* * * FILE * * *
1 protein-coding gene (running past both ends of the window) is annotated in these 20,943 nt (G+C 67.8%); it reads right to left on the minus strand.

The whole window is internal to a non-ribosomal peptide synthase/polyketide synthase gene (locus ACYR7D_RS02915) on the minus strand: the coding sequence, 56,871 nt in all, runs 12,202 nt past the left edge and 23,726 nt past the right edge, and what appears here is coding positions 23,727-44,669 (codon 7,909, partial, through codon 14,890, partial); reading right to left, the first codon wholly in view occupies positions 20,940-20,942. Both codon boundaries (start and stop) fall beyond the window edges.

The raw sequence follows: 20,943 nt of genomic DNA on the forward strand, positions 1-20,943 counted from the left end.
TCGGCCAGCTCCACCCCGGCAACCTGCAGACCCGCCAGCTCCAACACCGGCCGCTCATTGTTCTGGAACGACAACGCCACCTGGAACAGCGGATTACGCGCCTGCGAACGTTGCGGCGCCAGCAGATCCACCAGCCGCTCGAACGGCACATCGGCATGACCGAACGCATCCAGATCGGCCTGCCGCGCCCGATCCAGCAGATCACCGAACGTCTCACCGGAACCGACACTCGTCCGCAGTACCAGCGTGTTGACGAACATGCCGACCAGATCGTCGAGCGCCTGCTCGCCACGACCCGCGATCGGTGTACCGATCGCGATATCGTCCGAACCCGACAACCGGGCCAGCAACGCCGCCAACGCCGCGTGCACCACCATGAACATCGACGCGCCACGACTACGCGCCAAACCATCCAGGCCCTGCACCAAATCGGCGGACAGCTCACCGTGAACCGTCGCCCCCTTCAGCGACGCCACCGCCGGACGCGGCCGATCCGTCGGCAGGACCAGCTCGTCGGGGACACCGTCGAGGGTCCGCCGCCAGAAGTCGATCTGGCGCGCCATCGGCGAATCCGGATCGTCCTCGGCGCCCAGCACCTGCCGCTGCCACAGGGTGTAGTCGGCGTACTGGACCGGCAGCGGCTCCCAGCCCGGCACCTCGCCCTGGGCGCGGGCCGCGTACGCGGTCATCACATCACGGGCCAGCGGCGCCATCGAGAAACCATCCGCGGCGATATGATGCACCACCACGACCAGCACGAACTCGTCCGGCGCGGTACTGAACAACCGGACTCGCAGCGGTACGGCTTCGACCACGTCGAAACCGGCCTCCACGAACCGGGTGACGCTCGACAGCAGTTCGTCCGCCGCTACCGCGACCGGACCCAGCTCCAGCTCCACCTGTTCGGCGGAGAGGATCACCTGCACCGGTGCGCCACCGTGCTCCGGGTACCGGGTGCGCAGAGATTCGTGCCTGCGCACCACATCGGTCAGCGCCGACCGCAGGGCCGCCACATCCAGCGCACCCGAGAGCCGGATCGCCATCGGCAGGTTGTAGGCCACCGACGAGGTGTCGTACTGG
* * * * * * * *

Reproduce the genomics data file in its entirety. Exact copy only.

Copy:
1 protein-coding gene (running past both ends of the window) is annotated in these 20,943 nt (G+C 67.8%); it reads right to left on the minus strand.

The whole window is internal to a non-ribosomal peptide synthase/polyketide synthase gene (locus ACYR7D_RS02915) on the minus strand: the coding sequence, 56,871 nt in all, runs 12,202 nt past the left edge and 23,726 nt past the right edge, and what appears here is coding positions 23,727-44,669 (codon 7,909, partial, through codon 14,890, partial); reading right to left, the first codon wholly in view occupies positions 20,940-20,942. Both codon boundaries (start and stop) fall beyond the window edges.

The raw sequence follows: 20,943 nt of genomic DNA on the forward strand, positions 1-20,943 counted from the left end.
TCGGCCAGCTCCACCCCGGCAACCTGCAGACCCGCCAGCTCCAACACCGGCCGCTCATTGTTCTGGAACGACAACGCCACCTGGAACAGCGGATTACGCGCCTGCGAACGTTGCGGCGCCAGCAGATCCACCAGCCGCTCGAACGGCACATCGGCATGACCGAACGCATCCAGATCGGCCTGCCGCGCCCGATCCAGCAGATCACCGAACGTCTCACCGGAACCGACACTCGTCCGCAGTACCAGCGTGTTGACGAACATGCCGACCAGATCGTCGAGCGCCTGCTCGCCACGACCCGCGATCGGTGTACCGATCGCGATATCGTCCGAACCCGACAACCGGGCCAGCAACGCCGCCAACGCCGCGTGCACCACCATGAACATCGACGCGCCACGACTACGCGCCAAACCATCCAGGCCCTGCACCAAATCGGCGGACAGCTCACCGTGAACCGTCGCCCCCTTCAGCGACGCCACCGCCGGACGCGGCCGATCCGTCGGCAGGACCAGCTCGTCGGGGACACCGTCGAGGGTCCGCCGCCAGAAGTCGATCTGGCGCGCCATCGGCGAATCCGGATCGTCCTCGGCGCCCAGCACCTGCCGCTGCCACAGGGTGTAGTCGGCGTACTGGACCGGCAGCGGCTCCCAGCCCGGCACCTCGCCCTGGGCGCGGGCCGCGTACGCGGTCATCACATCACGGGCCAGCGGCGCCATCGAGAAACCATCCGCGGCGATATGATGCACCACCACGACCAGCACGAACTCGTCCGGCGCGGTACTGAACAACCGGACTCGCAGCGGTACGGCTTCGACCACGTCGAAACCGGCCTCCACGAACCGGGTGACGCTCGACAGCAGTTCGTCCGCCGCTACCGCGACCGGACCCAGCTCCAGCTCCACCTGTTCGGCGGAGAGGATCACCTGCACCGGTGCGCCACCGTGCTCCGGGTACCGGGTGCGCAGAGATTCGTGCCTGCGCACCACATCGGTCAGCGCCGACCGCAGGGCCGCCACATCCAGCGCACCCGAGAGCCGGATCGCCATCGGCAGGTTGTAGGCCACCGACGAGGTGTCGTACTGG